Alexandria Ocasio-Cortez stunned the political world by knocking off an incumbent congressman with two decades of experience in a Democratic primary in New York City. Can Sarah Smith do the same?

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Perhaps you’ve heard this story recently:

A millennial woman, new to politics but energized by the Bernie Sanders campaign, makes a longshot run for Congress, challenging an establishment Democratic incumbent who’s been in office for two decades.

That’s the story of Alexandria Ocasio-Cortez, who shocked the political world by defeating Rep. Joe Crowley in a Democratic primary in New York City earlier this summer.

It’s also the story of Sarah Smith, 30, an underfunded progressive challenger to longtime Rep. Adam Smith in Washington’s 9th Congressional District, which runs from Bellevue through south Seattle to north Tacoma.

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Sarah Smith was recruited to run by the same national organizations that endorsed Ocasio-Cortez, and she embraces the comparison.

In a one-sentence introduction for a recent forum on Reddit, she wrote: “I’m Sarah Smith and I’m running for US Congress in the 9th on the same slate as Alexandria Ocasio-Cortez.”

She’s running on a Sanders-esque platform of single-payer health care, free public college and refusing corporate donations.

“You have generations of voters that are disenfranchised, that don’t feel heard,” Smith said, in an interview in her small Sodo campaign office. “And finally we have candidates like myself and like Alex that aren’t taking corporate money, we’re not cuddling up to Wall Street, we’re not cozying up to the 1 percent.”

Adam Smith does take corporate money — lots of it — but many of his policy positions aren’t too different from Sarah Smith’s. Sarah Smith has raised about $47,000 for her campaign, almost all from small out-of-state donors.

Adam Smith has raised much more — about $600,000. That includes about $325,000 from corporate political action committees, according to records compiled by the Center for Responsive Politics.

The ranking Democrat on the House Armed Services Committee, much of Smith’s PAC money comes from the defense and aerospace industries.

The sole Republican candidate in the race, Doug Basler, also ran in 2014 and 2016 and has raised about $3,500.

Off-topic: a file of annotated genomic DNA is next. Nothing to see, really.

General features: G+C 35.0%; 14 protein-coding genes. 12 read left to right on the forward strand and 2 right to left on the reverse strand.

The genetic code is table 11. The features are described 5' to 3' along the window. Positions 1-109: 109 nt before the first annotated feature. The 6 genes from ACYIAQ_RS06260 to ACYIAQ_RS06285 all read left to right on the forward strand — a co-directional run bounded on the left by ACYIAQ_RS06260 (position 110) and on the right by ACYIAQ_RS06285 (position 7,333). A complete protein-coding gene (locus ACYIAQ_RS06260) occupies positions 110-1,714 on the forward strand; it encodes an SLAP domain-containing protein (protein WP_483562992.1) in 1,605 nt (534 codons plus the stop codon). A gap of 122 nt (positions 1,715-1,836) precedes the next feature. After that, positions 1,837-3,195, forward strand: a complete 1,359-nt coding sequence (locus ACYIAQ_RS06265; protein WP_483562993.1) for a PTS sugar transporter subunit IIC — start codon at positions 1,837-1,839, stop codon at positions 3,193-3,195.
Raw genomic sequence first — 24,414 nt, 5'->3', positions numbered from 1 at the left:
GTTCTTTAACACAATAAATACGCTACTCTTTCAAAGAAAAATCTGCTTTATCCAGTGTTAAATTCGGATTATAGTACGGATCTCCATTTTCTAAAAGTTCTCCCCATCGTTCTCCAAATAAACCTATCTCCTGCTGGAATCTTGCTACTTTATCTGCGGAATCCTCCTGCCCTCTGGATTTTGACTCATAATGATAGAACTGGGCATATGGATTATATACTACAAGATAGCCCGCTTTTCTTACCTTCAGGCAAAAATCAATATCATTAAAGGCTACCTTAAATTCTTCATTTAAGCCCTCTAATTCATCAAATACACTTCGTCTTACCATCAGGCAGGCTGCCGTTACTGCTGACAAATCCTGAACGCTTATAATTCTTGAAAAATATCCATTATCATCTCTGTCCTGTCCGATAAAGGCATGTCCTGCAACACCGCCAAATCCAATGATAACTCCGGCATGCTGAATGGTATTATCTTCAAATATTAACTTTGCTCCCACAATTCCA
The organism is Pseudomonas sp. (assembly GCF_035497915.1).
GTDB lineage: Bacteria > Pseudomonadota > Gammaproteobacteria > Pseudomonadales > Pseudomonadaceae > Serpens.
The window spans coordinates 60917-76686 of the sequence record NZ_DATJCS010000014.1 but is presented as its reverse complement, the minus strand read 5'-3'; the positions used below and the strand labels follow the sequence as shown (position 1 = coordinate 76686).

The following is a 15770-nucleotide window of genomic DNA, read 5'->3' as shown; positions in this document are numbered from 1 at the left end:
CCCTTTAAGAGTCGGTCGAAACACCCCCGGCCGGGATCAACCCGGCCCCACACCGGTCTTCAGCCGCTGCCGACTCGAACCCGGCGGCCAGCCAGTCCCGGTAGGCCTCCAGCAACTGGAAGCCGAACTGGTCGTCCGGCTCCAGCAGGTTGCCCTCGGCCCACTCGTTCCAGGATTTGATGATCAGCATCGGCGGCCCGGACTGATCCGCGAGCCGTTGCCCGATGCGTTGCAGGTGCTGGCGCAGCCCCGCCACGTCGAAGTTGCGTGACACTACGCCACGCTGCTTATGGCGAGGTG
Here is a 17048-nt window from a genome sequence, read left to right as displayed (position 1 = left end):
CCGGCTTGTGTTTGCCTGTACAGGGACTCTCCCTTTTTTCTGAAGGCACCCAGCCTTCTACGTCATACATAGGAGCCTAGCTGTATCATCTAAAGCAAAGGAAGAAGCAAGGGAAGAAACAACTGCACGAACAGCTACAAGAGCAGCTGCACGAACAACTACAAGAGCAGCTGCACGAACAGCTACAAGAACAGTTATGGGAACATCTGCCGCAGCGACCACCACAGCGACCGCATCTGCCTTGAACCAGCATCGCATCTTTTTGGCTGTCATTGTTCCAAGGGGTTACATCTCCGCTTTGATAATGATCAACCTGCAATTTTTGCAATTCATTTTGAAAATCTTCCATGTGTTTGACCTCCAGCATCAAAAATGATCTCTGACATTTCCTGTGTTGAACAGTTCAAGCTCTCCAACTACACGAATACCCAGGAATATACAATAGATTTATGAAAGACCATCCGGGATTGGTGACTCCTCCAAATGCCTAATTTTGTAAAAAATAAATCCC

Adam Smith, who has represented the 9th District in Congress for 22 years, also supports single-payer health care and free public college and has co-sponsored bills for both.

Both Smiths support raising the minimum wage to $15 an hour.

He says the race is nothing like the upset in New York City.

“Have you been to Queens, New York?” he asked, in a phone interview. “Queens is not SeaTac or Seattle, I am not Joe Crowley, and Sarah Smith is not Alexandria Ocasio-Cortez. Other than that, the comparison’s perfect.”

He noted that Ocasio-Cortez is Latina and was running in a 50 percent Hispanic district. More than half of the 9th District in Washington is people of color — the only “majority-minority” district in the state — but both Smiths are white.

And, Adam Smith noted, Ocasio-Cortez homed in on the fact that Crowley moved his family to northern Virginia and doesn’t live in his district.

Here, it’s Sarah Smith who doesn’t live in the district. She lives in Kent, about a half- mile from the district boundary. She said she and her husband lived in Rainier Beach (within the district) when she launched her campaign, but moved to Kent about a year ago after the house they were renting was sold.

Sarah Smith grew up in Southern California. She moved to Everett after high school, before attending college at the University of Arizona. She moved back to the Seattle area in 2014 and most recently was an administrator at the garage of an auto dealer in Renton.

She’d previously paid attention to politics, but it was Vermont Sen. Bernie Sanders’ presidential campaign that sucked her in. She made recurring $27 donations to Sanders over several months.

After Donald Trump won the presidency, she felt the need to get more involved. She did some volunteer work for the state Democratic Party.

“Then I decided that wasn’t really where my heart was at,” she said. “I really wanted to see this massive transformation.”

She discovered the group Brand New Congress online and started volunteering. Then they asked her to run.

Brand New Congress — which helps train candidates and provides campaign consulting — has endorsed 17 candidates who have already run in primaries this year. Four have advanced to the general election. Only Ocasio-Cortez has defeated an incumbent.

With the two candidates having similar views on policy but drastically different backgrounds, Adam Smith says his experience and lifelong ties to the 9th District make him the best choice.

“You’ve got one candidate who’s trying to hitch her star to some sort of national platform, you’ve got another one who’s actually committed to the people that I want to represent,” he said.

Sarah Smith doesn’t deny that she’s had help and inspiration from outside the district.

“He thinks it’s not a national movement, and I think that’s really shortsighted,” she said. “We’re working-class people that are trying to make a difference and change the lives of people like us.”